Have you ever noticed that organizations are great at creating controls and policies to prevent incidents that have already happened? Once the proverbial cow escapes the barn, they adeptly make sure it won’t happen again by, say, authorizing only certain people to man the exit and constructing barn-door status reports. 

Sometimes this needs to happen and usually it is straightforward to figure out what a “new normal” approach should look like.  But the rest of the program or business can get left behind and needs to be brought along to the new reports.  There is nothing more frustrating than reconciling “old program” status reports to the “new project” control paradigm.

Sound and fury, signifying nothing

Pay no attention to the project behind the curtain...

Communications practices are a gold mine for the troubled project prospector.

Another sign that a project is headed for trouble is another communication quirk: discussions aren’t reflected in any documented issue, action, risk, deliverable, etc.  The most familiar example is a colleague who can always “fill in the details” on a topic during the discussion, but never seems to have the details at hand.

You might as well tell me: “Dig here… plenty of goodies buried in this team, project, etc!”

Best and Worst Project Names

The name of an initiative is an oft-overlooked aspect of communications.  You’ll get a decent name if you work with an experienced OCM crew.  However, the most effective names I’ve seen weren’t focus-group tested so to speak.  Here they are:

  • Everest: Used for a SAP project that was challenging with a tight time line; however, the customer expected good returns from the initiative.  This name conveyed these attributes well: Everest is dangerous, has a short climbing window, and signifies the ultimate achievement.
  • OASIS: This was an acronym used to describe a SAP upgrade for a customer that had had a troubled initial implementation.  The name conveyed danger and privation.  More importantly, it reflected the key goal of the project: to provide a stable and modern ERP platform (the customer had waited years to upgrade).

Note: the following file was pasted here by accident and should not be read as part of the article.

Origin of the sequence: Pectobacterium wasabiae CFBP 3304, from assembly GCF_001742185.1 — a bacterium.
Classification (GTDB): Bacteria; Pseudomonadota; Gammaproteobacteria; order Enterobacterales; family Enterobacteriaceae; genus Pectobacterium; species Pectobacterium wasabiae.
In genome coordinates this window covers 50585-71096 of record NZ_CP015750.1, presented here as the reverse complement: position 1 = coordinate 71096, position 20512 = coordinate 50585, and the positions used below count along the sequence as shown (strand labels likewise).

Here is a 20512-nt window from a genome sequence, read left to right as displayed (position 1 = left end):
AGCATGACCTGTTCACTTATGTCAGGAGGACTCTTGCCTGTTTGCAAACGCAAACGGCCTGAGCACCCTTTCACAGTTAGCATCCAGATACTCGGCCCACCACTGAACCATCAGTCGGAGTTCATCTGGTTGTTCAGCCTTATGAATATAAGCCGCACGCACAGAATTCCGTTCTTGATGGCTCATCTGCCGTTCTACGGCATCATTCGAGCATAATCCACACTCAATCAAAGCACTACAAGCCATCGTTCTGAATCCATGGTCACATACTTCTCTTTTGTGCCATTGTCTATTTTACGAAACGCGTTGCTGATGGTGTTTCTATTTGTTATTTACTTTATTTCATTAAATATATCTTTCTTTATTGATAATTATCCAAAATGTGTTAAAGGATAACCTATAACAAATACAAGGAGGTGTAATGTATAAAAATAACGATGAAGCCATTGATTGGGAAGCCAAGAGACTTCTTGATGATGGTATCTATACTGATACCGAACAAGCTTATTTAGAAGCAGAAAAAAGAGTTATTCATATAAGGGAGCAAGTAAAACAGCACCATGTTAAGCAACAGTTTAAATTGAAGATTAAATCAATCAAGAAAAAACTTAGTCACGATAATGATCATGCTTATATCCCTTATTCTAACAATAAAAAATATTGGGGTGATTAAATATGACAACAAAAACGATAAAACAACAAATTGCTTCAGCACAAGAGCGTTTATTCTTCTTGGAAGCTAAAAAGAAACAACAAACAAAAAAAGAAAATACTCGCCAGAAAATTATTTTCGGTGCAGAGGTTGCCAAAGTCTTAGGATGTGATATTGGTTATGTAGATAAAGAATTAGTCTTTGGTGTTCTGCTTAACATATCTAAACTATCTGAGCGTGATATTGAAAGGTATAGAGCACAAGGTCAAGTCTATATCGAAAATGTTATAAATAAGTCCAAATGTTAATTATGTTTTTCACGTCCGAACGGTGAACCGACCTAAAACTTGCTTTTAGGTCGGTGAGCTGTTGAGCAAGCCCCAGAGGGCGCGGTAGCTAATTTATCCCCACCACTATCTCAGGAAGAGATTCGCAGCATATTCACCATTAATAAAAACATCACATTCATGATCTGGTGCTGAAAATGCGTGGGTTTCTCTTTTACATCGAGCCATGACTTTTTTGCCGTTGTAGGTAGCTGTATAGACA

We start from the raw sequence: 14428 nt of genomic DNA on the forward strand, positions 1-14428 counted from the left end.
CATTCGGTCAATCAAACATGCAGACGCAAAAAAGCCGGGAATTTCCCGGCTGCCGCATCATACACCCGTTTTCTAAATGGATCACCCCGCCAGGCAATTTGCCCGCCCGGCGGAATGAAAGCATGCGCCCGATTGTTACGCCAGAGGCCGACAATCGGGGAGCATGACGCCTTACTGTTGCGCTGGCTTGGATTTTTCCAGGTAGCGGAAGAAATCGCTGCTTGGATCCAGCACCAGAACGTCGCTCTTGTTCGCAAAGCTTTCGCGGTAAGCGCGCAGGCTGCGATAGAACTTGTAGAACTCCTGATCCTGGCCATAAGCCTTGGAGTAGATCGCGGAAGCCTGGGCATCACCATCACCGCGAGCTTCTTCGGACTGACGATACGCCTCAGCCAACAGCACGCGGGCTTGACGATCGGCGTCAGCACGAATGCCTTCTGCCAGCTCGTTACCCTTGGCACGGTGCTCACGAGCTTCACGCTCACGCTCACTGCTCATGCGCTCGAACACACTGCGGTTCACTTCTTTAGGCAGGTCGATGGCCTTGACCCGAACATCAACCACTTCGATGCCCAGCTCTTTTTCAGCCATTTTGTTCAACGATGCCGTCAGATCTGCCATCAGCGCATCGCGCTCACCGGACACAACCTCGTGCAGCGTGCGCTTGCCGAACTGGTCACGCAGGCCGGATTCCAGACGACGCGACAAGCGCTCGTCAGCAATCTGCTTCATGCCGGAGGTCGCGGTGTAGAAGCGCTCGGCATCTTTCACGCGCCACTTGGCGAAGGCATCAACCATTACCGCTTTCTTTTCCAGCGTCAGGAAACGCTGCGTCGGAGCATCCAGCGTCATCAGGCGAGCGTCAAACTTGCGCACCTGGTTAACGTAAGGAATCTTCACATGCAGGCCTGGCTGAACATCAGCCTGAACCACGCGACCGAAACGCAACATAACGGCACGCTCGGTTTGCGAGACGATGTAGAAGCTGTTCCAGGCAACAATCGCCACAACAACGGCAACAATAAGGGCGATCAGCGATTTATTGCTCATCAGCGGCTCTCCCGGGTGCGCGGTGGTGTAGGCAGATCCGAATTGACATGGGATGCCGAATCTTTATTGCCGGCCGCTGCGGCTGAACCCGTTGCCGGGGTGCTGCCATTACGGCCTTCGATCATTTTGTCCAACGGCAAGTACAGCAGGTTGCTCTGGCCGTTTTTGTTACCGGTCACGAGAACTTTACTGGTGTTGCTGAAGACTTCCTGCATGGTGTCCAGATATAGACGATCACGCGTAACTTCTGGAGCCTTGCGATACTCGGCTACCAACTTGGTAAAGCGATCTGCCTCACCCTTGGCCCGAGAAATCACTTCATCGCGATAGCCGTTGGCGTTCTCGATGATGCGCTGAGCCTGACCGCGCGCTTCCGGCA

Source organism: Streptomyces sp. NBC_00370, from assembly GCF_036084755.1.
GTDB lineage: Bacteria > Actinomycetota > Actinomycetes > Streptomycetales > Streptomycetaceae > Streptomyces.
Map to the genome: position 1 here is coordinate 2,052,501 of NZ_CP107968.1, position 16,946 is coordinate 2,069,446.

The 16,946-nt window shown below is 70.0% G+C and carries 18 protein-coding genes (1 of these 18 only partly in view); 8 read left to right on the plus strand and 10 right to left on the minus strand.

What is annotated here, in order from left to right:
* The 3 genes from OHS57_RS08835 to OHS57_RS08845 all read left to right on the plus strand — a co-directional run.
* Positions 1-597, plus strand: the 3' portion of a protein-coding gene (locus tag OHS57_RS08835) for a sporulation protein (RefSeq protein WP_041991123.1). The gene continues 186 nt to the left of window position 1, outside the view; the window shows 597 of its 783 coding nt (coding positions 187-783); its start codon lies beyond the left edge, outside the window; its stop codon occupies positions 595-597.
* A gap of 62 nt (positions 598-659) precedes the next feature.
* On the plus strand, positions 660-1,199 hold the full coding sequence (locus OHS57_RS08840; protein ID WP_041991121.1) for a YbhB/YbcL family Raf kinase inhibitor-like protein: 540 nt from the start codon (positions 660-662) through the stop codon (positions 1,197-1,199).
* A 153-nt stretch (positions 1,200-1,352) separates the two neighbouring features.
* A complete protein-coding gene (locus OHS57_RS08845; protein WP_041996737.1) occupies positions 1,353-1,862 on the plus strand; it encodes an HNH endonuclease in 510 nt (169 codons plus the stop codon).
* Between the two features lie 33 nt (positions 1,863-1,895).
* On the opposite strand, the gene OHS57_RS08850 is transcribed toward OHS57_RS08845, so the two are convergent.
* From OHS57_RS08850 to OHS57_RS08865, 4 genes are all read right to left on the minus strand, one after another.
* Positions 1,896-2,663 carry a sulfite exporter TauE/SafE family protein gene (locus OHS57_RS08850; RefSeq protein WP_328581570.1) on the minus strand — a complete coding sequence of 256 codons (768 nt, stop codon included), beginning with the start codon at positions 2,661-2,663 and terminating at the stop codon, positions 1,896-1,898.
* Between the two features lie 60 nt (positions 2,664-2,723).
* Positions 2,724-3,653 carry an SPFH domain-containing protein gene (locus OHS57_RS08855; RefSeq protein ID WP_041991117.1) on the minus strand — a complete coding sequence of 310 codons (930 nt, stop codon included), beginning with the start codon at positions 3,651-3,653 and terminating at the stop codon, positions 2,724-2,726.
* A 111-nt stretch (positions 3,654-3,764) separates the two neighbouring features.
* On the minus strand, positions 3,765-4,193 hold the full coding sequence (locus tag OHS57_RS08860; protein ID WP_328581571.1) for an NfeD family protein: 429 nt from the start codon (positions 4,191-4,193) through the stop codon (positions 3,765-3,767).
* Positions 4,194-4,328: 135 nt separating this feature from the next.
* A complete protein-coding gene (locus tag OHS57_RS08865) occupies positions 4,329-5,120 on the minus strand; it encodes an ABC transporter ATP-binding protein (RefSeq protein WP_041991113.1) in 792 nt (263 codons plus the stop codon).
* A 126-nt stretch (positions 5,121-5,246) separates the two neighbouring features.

Finally, I have a soft spot in my heart for Project BOHICA, a name we used on a project simulation team.  I’ve always wanted to use that one “for real”.

Any other best or worst names?

Portents of Impending Doom

...and another thing: I told everyone that we needed daily meetings!

How do you know if a project or program is going off the rails?  IMO, the first signs show up where you might expect, in communications.  Remember that the core of project communications consists of presenting the progress, status, and forecast for the various elements the project is supposed to deliver.

Perhaps that is the first sign: project communications don’t substantively cover at least one of those three elements.  For example, I get worried when issue reviews only contain the issues’ current condition (status) with giving a sense of what was done (progress) or what remains to be done (forecast). 

Neglecting or ignoring an issue’s “bigger” picture — e.g., a timeline of what was done and what comes next — has been a warning sign that there isn’t much of a plan behind those issues.  Without putting the issues into context, the review can devolve into an “Airing of Grievances” that has nothing to do with moving the project forward.